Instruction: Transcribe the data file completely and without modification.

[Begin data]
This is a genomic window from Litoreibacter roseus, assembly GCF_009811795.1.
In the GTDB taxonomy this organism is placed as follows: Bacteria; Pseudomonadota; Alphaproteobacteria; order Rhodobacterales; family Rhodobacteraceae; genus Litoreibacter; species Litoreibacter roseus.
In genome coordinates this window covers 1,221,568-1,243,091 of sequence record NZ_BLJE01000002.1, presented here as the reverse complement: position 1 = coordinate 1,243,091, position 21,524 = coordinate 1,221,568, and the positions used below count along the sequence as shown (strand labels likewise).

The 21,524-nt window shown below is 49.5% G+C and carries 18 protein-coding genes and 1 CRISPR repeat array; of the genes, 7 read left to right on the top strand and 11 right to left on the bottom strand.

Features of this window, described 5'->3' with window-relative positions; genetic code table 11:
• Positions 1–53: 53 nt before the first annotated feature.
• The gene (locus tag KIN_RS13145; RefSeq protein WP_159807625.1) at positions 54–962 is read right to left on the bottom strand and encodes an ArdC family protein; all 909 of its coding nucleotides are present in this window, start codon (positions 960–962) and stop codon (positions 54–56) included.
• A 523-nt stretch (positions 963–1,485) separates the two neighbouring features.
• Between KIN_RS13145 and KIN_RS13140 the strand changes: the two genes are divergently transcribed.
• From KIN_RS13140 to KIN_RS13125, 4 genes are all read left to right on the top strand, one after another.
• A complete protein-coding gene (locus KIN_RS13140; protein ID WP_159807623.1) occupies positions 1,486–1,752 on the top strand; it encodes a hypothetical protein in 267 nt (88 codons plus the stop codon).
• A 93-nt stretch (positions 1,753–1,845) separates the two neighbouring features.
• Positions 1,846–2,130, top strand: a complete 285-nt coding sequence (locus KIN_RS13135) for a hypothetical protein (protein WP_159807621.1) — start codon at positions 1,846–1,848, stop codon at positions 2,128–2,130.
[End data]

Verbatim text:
This is a genomic window from Litoreibacter roseus, assembly GCF_009811795.1.
In the GTDB taxonomy this organism is placed as follows: Bacteria; Pseudomonadota; Alphaproteobacteria; order Rhodobacterales; family Rhodobacteraceae; genus Litoreibacter; species Litoreibacter roseus.
In genome coordinates this window covers 1,221,568-1,243,091 of sequence record NZ_BLJE01000002.1, presented here as the reverse complement: position 1 = coordinate 1,243,091, position 21,524 = coordinate 1,221,568, and the positions used below count along the sequence as shown (strand labels likewise).

The 21,524-nt window shown below is 49.5% G+C and carries 18 protein-coding genes and 1 CRISPR repeat array; of the genes, 7 read left to right on the top strand and 11 right to left on the bottom strand.

Features of this window, described 5'->3' with window-relative positions; genetic code table 11:
• Positions 1–53: 53 nt before the first annotated feature.
• The gene (locus tag KIN_RS13145; RefSeq protein WP_159807625.1) at positions 54–962 is read right to left on the bottom strand and encodes an ArdC family protein; all 909 of its coding nucleotides are present in this window, start codon (positions 960–962) and stop codon (positions 54–56) included.
• A 523-nt stretch (positions 963–1,485) separates the two neighbouring features.
• Between KIN_RS13145 and KIN_RS13140 the strand changes: the two genes are divergently transcribed.
• From KIN_RS13140 to KIN_RS13125, 4 genes are all read left to right on the top strand, one after another.
• A complete protein-coding gene (locus KIN_RS13140; protein ID WP_159807623.1) occupies positions 1,486–1,752 on the top strand; it encodes a hypothetical protein in 267 nt (88 codons plus the stop codon).
• A 93-nt stretch (positions 1,753–1,845) separates the two neighbouring features.
• Positions 1,846–2,130, top strand: a complete 285-nt coding sequence (locus KIN_RS13135) for a hypothetical protein (protein WP_159807621.1) — start codon at positions 1,846–1,848, stop codon at positions 2,128–2,130.